Next, try to imagine yourself in the shoes of someone you love who is going through a similar situation. Consider how you would talk to them and evaluate the seriousness of the situation if it involved them.

By adopting an external perspective, you distance yourself from your own anxious thoughts and gain a more objective view of reality. This helps to ground you in the present moment.

Lastly, the most effective way to overcome social anxiety is through exposure to small social events and gradually increasing your comfort zone.

Often, you will realise that nothing catastrophic happens, challenging the belief that social situations are as major and terrifying as they may seem. By incrementally expanding your social experiences, you will build confidence and realize that you can handle them.

Remember, you are not alone, and overcoming social anxiety takes time and effort. With the right support, strategies, and a gradual approach, you can regain control of your life and thrive in social situations.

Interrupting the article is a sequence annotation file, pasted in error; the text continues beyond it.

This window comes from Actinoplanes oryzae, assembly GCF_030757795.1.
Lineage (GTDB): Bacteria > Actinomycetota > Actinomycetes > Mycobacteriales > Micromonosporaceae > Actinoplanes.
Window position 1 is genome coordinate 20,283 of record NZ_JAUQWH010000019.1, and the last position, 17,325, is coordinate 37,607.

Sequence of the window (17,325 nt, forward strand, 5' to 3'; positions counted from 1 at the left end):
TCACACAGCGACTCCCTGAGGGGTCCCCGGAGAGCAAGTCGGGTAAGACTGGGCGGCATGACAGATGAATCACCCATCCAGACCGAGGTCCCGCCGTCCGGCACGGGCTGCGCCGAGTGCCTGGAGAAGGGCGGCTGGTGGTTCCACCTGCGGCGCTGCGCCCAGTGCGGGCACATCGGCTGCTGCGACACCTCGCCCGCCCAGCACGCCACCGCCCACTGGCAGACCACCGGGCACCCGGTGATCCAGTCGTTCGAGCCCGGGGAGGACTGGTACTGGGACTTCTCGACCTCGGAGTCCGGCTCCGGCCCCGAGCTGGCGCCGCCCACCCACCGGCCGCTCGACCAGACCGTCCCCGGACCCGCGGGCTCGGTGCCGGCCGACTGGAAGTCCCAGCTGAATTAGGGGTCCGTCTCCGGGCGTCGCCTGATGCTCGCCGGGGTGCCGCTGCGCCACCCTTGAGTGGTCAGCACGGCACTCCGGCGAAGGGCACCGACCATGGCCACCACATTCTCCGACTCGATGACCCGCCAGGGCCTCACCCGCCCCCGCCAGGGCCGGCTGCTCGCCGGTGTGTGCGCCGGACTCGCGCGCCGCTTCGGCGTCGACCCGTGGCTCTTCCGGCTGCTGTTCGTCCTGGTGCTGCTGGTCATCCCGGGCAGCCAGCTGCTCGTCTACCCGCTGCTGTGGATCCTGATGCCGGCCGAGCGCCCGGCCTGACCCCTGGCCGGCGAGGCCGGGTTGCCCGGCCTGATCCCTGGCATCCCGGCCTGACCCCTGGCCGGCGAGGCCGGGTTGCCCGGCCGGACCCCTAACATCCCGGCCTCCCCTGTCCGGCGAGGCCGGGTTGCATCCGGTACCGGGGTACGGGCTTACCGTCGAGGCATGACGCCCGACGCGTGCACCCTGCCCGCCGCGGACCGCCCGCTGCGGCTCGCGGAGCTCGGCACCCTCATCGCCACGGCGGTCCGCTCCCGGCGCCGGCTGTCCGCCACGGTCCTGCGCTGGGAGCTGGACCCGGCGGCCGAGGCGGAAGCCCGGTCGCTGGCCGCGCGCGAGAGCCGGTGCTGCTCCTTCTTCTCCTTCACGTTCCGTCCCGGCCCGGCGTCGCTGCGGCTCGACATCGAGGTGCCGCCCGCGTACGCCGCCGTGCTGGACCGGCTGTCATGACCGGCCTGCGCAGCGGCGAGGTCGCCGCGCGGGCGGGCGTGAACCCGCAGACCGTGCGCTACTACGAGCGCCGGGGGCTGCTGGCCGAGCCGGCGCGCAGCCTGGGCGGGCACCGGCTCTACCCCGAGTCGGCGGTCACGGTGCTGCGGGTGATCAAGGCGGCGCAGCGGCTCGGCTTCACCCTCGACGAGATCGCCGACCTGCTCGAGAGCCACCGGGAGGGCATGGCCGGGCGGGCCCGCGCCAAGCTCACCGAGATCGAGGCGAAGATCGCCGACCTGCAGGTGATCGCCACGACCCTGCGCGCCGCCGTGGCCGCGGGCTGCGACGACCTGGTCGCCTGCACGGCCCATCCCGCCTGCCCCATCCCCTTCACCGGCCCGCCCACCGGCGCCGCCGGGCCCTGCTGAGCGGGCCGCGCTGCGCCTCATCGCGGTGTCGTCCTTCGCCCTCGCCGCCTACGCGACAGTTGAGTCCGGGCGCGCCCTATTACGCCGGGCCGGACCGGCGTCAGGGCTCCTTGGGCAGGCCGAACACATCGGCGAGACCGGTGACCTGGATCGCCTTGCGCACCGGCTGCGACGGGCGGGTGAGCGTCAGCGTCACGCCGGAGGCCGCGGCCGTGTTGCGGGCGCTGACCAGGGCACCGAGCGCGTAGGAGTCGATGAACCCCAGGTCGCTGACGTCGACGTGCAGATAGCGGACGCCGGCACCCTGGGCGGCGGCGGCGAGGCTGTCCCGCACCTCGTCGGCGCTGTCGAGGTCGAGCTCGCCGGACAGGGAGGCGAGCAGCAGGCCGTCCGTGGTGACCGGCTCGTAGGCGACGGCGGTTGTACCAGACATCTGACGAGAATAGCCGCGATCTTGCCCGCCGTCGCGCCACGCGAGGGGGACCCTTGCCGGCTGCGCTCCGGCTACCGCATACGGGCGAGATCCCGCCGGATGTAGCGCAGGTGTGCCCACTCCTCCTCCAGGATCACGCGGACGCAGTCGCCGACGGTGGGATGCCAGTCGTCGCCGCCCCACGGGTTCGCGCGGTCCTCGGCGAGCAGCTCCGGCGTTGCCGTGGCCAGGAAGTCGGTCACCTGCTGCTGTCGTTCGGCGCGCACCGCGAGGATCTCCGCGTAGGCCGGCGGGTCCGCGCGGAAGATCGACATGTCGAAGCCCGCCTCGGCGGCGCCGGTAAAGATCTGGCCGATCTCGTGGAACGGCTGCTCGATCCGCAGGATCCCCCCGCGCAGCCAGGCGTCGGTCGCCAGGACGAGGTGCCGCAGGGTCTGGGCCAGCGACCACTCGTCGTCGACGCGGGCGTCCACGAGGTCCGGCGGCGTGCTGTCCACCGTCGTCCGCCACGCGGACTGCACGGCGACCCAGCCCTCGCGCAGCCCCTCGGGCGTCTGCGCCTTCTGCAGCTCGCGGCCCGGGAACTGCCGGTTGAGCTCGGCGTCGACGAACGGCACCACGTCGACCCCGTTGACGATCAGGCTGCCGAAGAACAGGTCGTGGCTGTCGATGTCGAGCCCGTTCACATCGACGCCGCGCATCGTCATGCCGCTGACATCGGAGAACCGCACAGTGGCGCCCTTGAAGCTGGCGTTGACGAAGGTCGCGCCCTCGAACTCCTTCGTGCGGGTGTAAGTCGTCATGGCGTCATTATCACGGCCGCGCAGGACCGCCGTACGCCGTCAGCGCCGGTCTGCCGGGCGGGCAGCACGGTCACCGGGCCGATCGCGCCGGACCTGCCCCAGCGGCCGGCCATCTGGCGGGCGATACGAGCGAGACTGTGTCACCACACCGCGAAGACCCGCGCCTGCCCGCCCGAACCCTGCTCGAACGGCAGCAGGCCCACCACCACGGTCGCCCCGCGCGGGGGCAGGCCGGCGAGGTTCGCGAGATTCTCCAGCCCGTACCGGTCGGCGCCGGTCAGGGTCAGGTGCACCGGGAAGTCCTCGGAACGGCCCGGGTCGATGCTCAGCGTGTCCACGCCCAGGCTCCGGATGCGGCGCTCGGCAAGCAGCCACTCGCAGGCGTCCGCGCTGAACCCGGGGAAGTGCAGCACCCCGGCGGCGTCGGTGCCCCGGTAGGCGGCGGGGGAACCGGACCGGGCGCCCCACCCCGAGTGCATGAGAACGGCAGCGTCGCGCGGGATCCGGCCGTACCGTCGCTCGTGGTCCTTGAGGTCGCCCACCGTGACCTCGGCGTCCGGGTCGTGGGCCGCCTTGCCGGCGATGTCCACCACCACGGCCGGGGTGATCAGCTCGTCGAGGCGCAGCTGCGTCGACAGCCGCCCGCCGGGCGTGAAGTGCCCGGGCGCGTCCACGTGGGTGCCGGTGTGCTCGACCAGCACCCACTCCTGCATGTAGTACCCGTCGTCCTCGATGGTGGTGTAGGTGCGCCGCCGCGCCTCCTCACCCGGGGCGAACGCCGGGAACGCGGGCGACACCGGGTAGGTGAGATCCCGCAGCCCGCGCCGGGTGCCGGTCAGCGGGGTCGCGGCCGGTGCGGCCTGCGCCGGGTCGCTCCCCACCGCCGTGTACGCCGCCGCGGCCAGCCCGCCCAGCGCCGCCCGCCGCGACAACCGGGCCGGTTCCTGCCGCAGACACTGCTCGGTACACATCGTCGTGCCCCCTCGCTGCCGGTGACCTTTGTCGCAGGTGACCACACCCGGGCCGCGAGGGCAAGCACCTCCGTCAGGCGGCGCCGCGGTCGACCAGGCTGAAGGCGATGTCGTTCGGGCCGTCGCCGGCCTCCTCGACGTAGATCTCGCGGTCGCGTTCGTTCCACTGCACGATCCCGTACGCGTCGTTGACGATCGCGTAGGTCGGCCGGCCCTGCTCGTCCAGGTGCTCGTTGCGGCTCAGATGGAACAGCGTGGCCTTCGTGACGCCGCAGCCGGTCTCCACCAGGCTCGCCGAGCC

Mandana Ahmadi is the founder and CEO of Alena. Mandana is dedicated to tackling the world’s mental health crisis, starting first with social anxiety. She has worked with the International Brain Laboratory, and achieved her PhD in computational neuroscience from UCL Gatsby. 

Mental health

Eight steps for coping with a chronic illness diagnosis

By Dr Becky Spelman, psychologist and founder at Private Therapy Clinic

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A chronic illness diagnosis can disrupt every aspect of someone’s life.

Emotionally, a diagnosis may cause fear, anxiety, sadness, and frustration. Physically, it can lead to changes in a person’s daily routine, limitations in activities and the need for ongoing medical assistance.